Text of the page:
The romanesque architecture it developed in Europe during the Middle Ages (c. 950 ~ 12th century). It can be characterized by the reintroduction of the ancient Roman technique of the stone vault, generally semicircular. The columns that support the arches are typically cylindrical and are topped by capitals often sculpted with representations of animals or plants or more or less geometric symbols.
Any definition of Romanesque architecture like the one above is necessarily reductionist insofar as this architecture encompasses a wide variety of different constructions built over a long period. The term “Romanesque” is sometimes attributed to buildings whose dating is highly uncertain, simply because they contain techniques or an atmosphere that appear Romanesque to the modern observer: barrel vaults, semicircular arches, or decorated capitals, for example… In fact, there are Romanesque buildings that are framed and not vaulted (especially in Scandinavian countries), while the semicircular cradle is rather the exception compared to the slightly broken arch. Finally, many Romanesque capitals are not historiated.
Therefore, we can define the romanesque architecture on more subjective criteria, more or less well supported by what we think we know of the religious interpretations of these periods. Therefore, it could be said, although this presentation does not apply well to the ascending character of the great churches of Auvergne, that Romanesque architecture, especially in the small buildings, gives the visitor the sensation of a certain massiveness that evokes more shadow. , the penumbra or that “deep light” that Yves Bonnefoy speaks of than the luminous flights of the Gothic windows. It would not come from an ascendancy for a glorious purpose, but from a “downward transcendence”, in a cryptic and initiatory way through an atmosphere of original mystery.
Historical context of the emergence of Romanesque architecture
The romanesque architecture It comes from Carolingian architecture and develops in parallel with Ottonian architecture.
Carolingian architecture stems from an intellectual renaissance linked to Charlemagne and his coronation by the Pope. Charlemagne thus becomes heir to the Roman Empire. And it was by bringing together at his court great scholars from all over the Empire that he created an intellectual renewal in the fields of art, writing and spiritual life, which was characterized by a return to ancient models: the Carolingian Renaissance. With the death of Charles the Bald in 877, the Empire and Carolingian art came to an end. The barbarians invade the territory, favoring the first known Romanesque constructions, fortified castles, and therefore feudalism.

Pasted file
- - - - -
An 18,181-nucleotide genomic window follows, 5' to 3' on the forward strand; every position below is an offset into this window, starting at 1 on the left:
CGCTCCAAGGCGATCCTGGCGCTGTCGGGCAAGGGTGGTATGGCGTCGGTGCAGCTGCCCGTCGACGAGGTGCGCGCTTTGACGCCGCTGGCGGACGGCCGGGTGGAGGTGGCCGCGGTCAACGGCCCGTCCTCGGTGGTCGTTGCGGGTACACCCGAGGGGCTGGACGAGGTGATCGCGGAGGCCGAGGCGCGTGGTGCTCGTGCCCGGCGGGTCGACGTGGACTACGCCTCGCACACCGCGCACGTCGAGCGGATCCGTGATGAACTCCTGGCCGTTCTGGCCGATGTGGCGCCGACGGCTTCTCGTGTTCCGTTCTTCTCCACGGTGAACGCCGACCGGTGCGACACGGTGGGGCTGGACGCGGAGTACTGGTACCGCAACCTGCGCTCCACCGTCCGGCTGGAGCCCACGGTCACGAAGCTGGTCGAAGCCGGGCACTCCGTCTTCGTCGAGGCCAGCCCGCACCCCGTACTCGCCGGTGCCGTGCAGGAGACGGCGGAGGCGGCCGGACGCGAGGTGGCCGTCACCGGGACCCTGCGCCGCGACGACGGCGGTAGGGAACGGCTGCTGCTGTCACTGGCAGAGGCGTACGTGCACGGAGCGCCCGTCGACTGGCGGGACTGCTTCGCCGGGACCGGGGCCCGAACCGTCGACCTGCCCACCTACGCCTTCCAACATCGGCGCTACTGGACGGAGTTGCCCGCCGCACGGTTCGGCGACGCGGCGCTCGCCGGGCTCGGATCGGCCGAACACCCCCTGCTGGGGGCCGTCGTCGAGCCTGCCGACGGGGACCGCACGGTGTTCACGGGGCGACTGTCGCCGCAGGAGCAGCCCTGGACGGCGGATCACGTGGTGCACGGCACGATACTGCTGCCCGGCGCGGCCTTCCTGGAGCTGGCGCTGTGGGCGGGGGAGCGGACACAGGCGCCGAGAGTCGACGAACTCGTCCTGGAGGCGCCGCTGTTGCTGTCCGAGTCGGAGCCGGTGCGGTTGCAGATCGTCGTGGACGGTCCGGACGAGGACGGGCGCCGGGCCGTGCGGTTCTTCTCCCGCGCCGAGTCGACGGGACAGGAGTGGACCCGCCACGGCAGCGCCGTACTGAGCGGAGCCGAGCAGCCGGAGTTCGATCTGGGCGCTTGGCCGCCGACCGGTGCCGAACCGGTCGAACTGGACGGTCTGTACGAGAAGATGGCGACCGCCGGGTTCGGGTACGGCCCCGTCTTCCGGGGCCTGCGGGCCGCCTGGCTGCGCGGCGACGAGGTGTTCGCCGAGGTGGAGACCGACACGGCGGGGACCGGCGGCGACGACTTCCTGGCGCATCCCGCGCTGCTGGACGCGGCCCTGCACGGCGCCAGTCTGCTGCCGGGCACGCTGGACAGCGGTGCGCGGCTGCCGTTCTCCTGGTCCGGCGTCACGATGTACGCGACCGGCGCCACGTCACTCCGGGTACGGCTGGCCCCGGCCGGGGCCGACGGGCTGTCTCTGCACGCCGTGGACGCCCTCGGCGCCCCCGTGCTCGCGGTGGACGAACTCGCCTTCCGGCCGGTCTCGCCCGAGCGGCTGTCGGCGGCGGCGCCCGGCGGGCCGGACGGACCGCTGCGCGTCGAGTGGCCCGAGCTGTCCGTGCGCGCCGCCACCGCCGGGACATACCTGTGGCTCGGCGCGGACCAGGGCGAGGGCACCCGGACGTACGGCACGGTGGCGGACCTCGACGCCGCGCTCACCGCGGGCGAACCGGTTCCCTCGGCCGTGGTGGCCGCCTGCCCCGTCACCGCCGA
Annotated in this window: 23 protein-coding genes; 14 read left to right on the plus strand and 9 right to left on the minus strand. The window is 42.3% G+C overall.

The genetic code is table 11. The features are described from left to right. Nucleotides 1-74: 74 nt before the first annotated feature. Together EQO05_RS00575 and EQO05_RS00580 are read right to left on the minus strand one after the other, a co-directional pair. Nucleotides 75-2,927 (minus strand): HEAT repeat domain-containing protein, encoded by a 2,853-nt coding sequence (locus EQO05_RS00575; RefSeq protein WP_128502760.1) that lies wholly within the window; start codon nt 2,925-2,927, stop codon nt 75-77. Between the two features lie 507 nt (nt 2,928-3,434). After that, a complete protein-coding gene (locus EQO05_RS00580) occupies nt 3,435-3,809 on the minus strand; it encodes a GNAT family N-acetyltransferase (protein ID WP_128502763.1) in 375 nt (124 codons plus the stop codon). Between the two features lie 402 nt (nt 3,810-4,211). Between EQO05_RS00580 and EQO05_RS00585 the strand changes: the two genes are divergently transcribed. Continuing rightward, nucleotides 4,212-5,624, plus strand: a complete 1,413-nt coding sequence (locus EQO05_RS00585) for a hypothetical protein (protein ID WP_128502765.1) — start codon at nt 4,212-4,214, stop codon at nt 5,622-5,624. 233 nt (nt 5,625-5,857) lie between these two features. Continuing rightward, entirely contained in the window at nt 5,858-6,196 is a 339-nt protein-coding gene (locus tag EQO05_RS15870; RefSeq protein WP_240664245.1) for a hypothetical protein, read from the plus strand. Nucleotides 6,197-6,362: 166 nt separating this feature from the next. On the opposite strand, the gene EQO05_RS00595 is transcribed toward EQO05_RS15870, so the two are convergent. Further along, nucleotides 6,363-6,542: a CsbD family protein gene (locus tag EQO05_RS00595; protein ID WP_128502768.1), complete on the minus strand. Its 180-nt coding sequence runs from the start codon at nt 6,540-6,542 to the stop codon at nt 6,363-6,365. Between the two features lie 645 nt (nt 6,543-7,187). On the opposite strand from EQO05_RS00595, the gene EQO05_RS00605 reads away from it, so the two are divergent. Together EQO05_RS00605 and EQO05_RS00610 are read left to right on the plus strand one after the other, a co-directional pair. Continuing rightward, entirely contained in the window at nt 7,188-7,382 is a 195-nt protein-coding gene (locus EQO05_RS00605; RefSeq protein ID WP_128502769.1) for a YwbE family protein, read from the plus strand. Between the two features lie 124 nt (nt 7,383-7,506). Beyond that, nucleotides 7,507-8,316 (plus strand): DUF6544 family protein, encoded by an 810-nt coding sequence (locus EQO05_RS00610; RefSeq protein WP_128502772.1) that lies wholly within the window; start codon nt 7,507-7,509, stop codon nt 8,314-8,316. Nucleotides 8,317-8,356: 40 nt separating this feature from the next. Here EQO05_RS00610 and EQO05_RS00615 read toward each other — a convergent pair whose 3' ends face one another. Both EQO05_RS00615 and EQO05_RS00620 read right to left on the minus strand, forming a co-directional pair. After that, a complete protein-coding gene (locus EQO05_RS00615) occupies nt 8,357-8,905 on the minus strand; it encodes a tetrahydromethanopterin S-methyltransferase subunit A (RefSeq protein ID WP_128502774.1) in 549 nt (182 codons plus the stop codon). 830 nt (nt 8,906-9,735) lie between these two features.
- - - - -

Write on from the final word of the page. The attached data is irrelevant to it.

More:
The Battle of Hastings allows the Normans to occupy England. They create a specific Romanesque art from the 11th century. Otto I, for his part, dominated the Germanic feudal system. He promoted the creation of an Ottonian art at the service of the magnificence of the imperial image.
The intellectual center of feudalism was located essentially in the abbeys and monasteries where the romanesque architectural art. The first Romanesque art was born then, which brings together all the new experiences and creations of the rest of the old Empire (that is, without Normandy or Saxony).
The large number of churches built in the Romanesque period was replaced by the even more active period of Gothic architecture, which partially or fully rebuilt most Romanesque churches in prosperous regions such as England and the Middle East Portugal. The largest groups of Romanesque survivors are found in regions less prosperous during later periods, including parts of southern France, rural Spain, and rural Italy.
Characteristics of Romanesque architecture
Romanesque architects built a wide variety of different buildings, the most common being: village churches, abbey churches, cathedrals, and castles. The most important were the great abbey churches, many of which are still in use. The typical characteristics of Romanesque architecture are:
Round arches. Most of the arches were semicircular, although some buildings (Autun Cathedral, France; Monreale Cathedral, Sicily) have pointed arches.
Narrow windows/doors can be finished with a stone lintel. The largest openings were almost always arched.thick walls. These massive retaining walls had few and relatively small openings and almost eliminated the need for buttresses.arcades. This was a particularly popular feature. Note: An arcade consists of a row of arches, supported by columns or pillars. The pillars were generally built of masonry and were square or rectangular.rooftops. These were made of wood, then of stone. Vaulted ceilings generally featured barrel vaults and ribbed vaults of stone or brick.towers. These were a regular feature of Romanesque churches. Types included: square, circular and octagonal towers.
Examples of Spanish Romanesque architecture
Romanesque architecture developed in Spain in the north of the peninsula